When the drum begins, family and clan members begin pulling them up using the vines that go high up into the tree on various branches and hang down to the ground. As the dancers are lifted off the ground, the flesh where the bones are stuck through is severely pulled and the blood begins to flow. As the blood pours down the dancers all sing a thank-you song to Spirit for the love and gifts we have been given. By hanging suspended in the air, each dancer, in essence, is calling out to the Creator to look and see the love he has for Creator and for all the people. We do this ceremony in love. Our blood is sacred and we give it freely out of love. During this time, with arms lifted and face upturned, the people all sing thank-you songs and dance around the Tree of Life, giving thanks to our Creator for our life and the lives of all creation, for all the love we receive, and all the gifts that we are given so freely.
The dancers hang for however long it takes for the bones to tear through the flesh. When the flesh is almost torn through each place, they are lowered closer to the ground. This could go on for days, and if after 4 days the flesh has not torn through, a beloved one will take pity and cut through the dancer’s flesh to release them. Afterward, a feast is held. The dancers are taken on litters to be washed in a cool stream or spring and then slowly nursed back to health. Their lives have been dedicated to Spirit and to the people for the next 4 years.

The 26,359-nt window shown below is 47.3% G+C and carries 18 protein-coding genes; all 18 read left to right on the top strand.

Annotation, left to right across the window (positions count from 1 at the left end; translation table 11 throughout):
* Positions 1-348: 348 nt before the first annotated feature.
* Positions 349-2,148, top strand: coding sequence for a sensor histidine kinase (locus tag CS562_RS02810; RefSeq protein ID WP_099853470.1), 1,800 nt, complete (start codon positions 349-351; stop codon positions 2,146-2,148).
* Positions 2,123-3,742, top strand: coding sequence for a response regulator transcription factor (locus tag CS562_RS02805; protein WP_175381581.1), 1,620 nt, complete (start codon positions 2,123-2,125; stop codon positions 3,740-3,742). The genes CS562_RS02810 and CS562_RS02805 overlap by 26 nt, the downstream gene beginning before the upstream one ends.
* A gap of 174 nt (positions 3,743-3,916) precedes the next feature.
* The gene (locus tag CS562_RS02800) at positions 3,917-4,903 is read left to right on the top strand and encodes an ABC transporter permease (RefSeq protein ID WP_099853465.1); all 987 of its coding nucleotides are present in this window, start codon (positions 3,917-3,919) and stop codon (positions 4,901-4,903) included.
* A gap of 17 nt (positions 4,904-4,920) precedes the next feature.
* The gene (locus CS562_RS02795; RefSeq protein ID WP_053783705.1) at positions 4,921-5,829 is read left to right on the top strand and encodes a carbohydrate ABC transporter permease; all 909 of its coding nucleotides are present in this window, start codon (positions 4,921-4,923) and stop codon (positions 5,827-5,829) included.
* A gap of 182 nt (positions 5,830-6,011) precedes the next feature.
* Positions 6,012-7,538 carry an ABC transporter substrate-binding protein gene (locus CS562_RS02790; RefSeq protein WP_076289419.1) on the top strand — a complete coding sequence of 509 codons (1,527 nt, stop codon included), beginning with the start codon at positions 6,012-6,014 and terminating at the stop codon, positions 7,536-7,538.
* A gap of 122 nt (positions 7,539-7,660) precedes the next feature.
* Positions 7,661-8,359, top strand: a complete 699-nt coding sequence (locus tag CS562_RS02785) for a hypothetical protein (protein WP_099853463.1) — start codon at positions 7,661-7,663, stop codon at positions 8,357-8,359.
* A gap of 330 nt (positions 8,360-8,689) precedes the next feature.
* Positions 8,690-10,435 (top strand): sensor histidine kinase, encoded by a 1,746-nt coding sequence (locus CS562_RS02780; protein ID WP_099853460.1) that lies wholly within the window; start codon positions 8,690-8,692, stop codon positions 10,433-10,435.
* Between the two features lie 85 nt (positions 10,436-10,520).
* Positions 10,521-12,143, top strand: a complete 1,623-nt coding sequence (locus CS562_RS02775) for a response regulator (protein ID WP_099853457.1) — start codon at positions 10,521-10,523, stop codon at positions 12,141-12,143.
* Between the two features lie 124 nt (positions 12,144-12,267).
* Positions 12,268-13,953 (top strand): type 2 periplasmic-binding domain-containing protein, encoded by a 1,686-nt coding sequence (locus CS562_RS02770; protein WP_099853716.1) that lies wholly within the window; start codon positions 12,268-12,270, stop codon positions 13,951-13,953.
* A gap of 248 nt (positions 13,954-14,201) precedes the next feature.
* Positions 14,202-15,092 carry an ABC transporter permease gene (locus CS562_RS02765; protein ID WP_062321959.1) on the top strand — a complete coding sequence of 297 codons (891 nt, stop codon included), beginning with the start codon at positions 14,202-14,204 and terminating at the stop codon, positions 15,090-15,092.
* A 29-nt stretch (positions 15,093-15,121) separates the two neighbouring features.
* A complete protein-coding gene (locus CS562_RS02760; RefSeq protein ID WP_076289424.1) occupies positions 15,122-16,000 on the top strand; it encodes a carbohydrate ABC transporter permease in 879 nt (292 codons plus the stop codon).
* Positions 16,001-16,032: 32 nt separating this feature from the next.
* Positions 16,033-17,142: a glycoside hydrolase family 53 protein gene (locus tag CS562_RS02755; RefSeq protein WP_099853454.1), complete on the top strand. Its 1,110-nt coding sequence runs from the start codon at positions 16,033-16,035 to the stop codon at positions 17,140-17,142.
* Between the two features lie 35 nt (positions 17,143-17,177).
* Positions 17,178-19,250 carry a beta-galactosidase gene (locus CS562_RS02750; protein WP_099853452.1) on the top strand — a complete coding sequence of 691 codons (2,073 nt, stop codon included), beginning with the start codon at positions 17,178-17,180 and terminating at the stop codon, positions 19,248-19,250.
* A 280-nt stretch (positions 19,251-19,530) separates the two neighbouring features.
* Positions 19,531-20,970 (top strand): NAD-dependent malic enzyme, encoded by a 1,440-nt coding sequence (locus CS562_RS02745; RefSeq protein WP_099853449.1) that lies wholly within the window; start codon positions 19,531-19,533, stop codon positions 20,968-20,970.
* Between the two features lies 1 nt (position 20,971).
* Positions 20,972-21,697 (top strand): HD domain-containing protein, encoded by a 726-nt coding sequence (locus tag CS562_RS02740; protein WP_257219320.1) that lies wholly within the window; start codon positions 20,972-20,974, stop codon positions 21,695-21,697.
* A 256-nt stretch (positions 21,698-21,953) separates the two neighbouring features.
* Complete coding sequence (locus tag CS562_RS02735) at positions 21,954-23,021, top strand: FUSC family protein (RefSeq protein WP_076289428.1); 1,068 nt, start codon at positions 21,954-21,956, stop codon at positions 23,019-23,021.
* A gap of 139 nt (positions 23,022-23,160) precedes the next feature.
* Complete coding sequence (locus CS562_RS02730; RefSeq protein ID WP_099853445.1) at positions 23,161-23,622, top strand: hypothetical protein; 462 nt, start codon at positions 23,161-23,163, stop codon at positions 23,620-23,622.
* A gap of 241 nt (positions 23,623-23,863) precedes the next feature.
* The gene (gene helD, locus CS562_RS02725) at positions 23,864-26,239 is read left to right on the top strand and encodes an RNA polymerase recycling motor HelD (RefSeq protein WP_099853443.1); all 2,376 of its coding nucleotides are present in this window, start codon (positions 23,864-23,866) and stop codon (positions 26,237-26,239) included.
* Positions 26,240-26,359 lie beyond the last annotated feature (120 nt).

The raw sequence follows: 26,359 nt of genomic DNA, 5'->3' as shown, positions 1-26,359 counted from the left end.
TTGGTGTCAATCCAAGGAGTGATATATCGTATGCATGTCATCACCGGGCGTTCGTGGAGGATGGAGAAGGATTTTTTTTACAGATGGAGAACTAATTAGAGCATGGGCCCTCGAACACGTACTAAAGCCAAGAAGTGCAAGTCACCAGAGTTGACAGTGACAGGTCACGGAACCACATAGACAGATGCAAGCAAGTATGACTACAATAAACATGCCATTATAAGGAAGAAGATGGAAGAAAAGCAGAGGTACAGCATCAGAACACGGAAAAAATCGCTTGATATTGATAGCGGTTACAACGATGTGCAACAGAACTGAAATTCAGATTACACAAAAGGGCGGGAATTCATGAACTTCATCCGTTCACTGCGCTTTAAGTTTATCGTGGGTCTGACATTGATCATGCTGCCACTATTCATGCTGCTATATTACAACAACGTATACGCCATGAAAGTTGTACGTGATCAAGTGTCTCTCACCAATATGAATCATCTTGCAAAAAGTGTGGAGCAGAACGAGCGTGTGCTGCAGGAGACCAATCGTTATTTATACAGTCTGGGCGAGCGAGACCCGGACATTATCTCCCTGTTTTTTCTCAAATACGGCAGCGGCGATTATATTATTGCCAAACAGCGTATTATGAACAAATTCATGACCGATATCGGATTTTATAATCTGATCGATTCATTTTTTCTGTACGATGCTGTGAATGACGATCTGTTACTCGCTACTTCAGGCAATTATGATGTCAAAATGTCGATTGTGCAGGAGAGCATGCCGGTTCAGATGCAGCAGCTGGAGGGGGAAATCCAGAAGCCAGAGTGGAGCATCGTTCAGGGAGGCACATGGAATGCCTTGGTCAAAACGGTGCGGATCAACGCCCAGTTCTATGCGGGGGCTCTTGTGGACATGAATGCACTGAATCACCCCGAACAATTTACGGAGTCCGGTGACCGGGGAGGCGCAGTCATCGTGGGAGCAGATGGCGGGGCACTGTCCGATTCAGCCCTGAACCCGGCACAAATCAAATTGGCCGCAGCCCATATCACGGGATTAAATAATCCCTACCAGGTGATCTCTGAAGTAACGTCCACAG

Now picture this in your mind: Think of all the life-blood that has poured down and the tree has drunk this blood even in its roots. From the earliest beginning, the trees selected for this ceremony have always been the red oak, the blood tree, some call it a water oak. So, the next time you see the red oak, remember all those before you who so bravely sacrificed themselves to Spirit and for the people.
Ghost Dancer, July 2017 ©
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Richard Thornton is a professional architect, city planner, author and museum exhibit designer-builder. He is today considered one of the nation’s leading experts on the Southeastern Indians. However, that was not always the case. While at Georgia Tech Richard was the first winner of the Barrett Fellowship, which enabled him to study Mesoamerican architecture and culture in Mexico under the auspices of the Institutio Nacional de Antropoligia e Historia. Dr. Roman Piňa-Chan, the famous archaeologist and director of the Museo Nacional de Antropologia, was his fellowship coordinator. For decades afterward, he lectured at universities and professional societies around the Southeast on Mesoamerican architecture, while knowing very little about his own Creek heritage. Then he was hired to carry out projects for the Muscogee-Creek Nation in Oklahoma. The rest is history.Richard is the Tribal Historic Preservation Officer for the KVWETV (Coweta) Creek Tribe and a member of the Perdido Bay Creek Tribe. In 2009 he was the architect for Oklahoma’s Trail of Tears Memorial at Council Oak Park in Tulsa. He is the president of the Apalache Foundation, which is sponsoring research into the advanced indigenous societies of the Lower Southeast.